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Kiran Chandra Pramanik Vs. Purna Chandra Pramanik and ors. - Court Judgment

LegalCrystal Citation
SubjectCivil
CourtKolkata
Decided On
Reported inAIR1935Cal764
AppellantKiran Chandra Pramanik
RespondentPurna Chandra Pramanik and ors.
Cases ReferredIrawa v. Satyappa
Excerpt:
- .....is maintainable or not. the proceedings which i have mentioned above are the proceedings of a title suit instituted by the plaintiff of the present suit against the defendants of this suit on 19th november 1928 while the partition suit was pending. that suit was numbered title suit 644 of 1928 and on transfer as title suit 558 of 1928. in that suit the plaintiff after reciting his title, and the fact that the aforesaid partition suit was pending stated that defendant 1 had obtained a collusive rent decree against defendant 2. he however prayed for a declaration of his title and for a declaration that the tenancy of defendant 2 under defendant 1 at a jama of rs 5-8-0 was a fictitious one and for injunction for restraining defendant 1 from executing his rent decree against defendant.....
Judgment:

R.C. Mitter, J.

1. The property in suit, which is a plot of land in the town of Khulna, twelve and half cottas in area, is a part of a bigger block of 25 cottas, which originally belonged to defendant 1 and one Krishnadhone Pramanik in equal shares, On 8th January 1927 defendant 1 sold his undivided eight annas share in the block of 25 cottas to the plaintiffs, who thereafter instituted a suit for partition against Krishnadhone Pramanik. That suit terminated on 8th January 1929 with a compromise decree. A commissioner of partition was appointed and the block was partitioned by metes and bounds; the northern half with an area of 12 cottas was allotted to Krishnadhone and the southern half with an area of 12 cottas was allotted to the plaintiff. While the partition suit was pending defendant 1 sued defendant 2 for arears of rent on the allegation that the latter was a tenant under him of 10 cottas of land out of the said block of 25 cottas at a rental of Rs. 5-8-0. This 10 cottas of land has fallen to the plaintiff's allotment. The said suit was decreed ex parte on 25th July 1928. The plaintiff's case is that this was a false suit, based on a fictitious tenancy, instituted with a view to deprive him of the full benefit of his property, and the decree passed therein is a collusive one. Prima facie it is a suspicious proceeding, but as the merits of the case have not been investigated nothing need be said further about it at this stage.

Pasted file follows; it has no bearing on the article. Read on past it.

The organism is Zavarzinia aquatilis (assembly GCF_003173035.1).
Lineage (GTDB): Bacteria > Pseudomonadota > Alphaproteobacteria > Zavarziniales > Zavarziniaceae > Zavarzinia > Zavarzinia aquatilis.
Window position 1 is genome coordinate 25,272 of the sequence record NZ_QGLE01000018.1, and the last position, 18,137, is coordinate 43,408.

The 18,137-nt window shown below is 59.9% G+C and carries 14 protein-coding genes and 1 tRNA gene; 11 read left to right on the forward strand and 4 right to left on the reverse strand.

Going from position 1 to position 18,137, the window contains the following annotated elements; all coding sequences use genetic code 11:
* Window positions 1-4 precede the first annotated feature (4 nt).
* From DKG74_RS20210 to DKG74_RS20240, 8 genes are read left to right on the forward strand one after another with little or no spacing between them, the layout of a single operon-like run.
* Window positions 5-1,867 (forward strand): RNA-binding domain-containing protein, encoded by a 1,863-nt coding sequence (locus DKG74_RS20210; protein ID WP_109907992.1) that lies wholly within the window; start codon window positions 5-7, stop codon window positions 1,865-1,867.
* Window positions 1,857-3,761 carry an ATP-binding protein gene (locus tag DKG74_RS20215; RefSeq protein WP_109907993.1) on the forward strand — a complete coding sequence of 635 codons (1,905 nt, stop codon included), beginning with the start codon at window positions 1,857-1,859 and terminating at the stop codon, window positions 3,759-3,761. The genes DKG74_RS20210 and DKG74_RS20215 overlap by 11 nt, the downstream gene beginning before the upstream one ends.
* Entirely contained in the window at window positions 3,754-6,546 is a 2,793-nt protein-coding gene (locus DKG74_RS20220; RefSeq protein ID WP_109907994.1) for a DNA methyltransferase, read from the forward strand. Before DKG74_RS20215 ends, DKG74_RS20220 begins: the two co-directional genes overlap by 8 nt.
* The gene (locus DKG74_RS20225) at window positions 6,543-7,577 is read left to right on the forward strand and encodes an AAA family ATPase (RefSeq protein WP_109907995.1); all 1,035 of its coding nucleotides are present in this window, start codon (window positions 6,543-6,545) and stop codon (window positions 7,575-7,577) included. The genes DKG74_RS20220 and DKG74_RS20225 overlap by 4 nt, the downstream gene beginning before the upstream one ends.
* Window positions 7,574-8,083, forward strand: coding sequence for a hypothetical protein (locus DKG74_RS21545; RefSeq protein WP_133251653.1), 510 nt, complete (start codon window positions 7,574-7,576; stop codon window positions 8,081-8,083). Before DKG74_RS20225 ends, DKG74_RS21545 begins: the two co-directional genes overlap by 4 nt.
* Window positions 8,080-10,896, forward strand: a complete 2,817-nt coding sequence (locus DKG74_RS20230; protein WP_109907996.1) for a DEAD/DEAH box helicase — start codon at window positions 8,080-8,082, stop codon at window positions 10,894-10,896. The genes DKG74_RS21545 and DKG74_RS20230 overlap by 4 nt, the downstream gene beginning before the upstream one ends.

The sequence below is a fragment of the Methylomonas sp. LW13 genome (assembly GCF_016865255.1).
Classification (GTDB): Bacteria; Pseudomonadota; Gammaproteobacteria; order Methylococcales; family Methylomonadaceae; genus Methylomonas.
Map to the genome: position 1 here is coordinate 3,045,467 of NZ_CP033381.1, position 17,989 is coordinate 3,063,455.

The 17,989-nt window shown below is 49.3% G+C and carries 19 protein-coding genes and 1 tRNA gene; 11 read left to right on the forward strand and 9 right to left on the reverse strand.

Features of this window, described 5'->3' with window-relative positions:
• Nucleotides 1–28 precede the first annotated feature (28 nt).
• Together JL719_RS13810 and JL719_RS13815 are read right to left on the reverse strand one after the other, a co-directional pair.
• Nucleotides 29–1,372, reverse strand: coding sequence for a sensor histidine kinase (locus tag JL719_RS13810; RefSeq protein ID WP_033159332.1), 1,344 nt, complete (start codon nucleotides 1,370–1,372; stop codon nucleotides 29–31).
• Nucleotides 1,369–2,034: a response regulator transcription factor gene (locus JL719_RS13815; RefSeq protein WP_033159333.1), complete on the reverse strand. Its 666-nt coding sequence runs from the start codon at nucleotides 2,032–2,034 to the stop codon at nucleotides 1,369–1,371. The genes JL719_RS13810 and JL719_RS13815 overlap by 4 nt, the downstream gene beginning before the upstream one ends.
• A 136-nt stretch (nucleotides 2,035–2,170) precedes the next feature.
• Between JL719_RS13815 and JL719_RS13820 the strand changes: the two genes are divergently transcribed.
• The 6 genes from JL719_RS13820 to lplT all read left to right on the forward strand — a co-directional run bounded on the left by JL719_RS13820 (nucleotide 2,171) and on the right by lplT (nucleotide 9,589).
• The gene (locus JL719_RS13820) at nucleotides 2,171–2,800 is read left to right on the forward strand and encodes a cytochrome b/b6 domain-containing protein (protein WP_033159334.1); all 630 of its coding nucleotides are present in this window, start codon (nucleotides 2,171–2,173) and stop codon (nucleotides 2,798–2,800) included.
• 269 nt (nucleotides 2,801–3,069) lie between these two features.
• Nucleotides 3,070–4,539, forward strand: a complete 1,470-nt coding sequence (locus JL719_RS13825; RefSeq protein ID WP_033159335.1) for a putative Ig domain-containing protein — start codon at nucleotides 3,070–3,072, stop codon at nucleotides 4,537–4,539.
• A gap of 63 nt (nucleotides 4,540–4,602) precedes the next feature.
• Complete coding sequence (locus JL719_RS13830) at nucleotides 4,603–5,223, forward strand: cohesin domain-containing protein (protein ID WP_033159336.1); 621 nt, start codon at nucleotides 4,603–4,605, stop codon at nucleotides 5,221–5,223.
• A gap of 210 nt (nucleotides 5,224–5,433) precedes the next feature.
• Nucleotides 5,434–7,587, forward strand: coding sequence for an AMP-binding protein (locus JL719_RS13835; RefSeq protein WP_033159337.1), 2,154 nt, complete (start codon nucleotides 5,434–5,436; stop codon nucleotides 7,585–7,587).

2. Then followed certain proceedings between the plaintiffs and the defendants to this suit which have complicated matters, by reason of the misguided advice which the plaintiff received and by the Court omitting to make orders in strict conformity with the rules laid down in the Civil Procedure Code; but, in my judgment, if the substance and not the form of those orders, which I will hereinafter notice, be looked into, there is no difficulty in answering the question as to whether the suit out of which this appeal arises is maintainable or not. The proceedings which I have mentioned above are the proceedings of a title suit instituted by the plaintiff of the present suit against the defendants of this suit on 19th November 1928 while the partition suit was pending. That suit was numbered Title Suit 644 of 1928 and on transfer as Title Suit 558 of 1928. In that suit the plaintiff after reciting his title, and the fact that the aforesaid partition suit was pending stated that defendant 1 had obtained a collusive rent decree against defendant 2. He however prayed for a declaration of his title and for a declaration that the tenancy of defendant 2 under defendant 1 at a Jama of Rs 5-8-0 was a fictitious one and for injunction for restraining defendant 1 from executing his rent decree against defendant 2. The last mentioned prayer became unnecessary in the course of the trial as it was said that defendant 2 had satisfied the said decree out of Court. He did not value the lands in suit and pay ad valorem court-fee stamp but affixed to his plaint a court-fee stamp of Rs. 20 only. The Munsiff gave him a decree in terms of his prayer on 10th August 1929, that is granted him a declaration that the alleged tenancy of defendant 2 under defendant 1 was a fictitious one. The defendants preferred an appeal from the said decree being Title Appeal No. 393 of 1929. The Subordinate Judge by his judgment dated 30th May 1931 held that the suit as framed was not maintainable; the plaintiff being out of possession was bound to ask for recovery of possession, but as the plaintiff had made an application for amendment of his plaint for including a prayer for possession, while his suit was pending in the trial Court, he remanded the case to the trial Court. The order as made is in the following terms: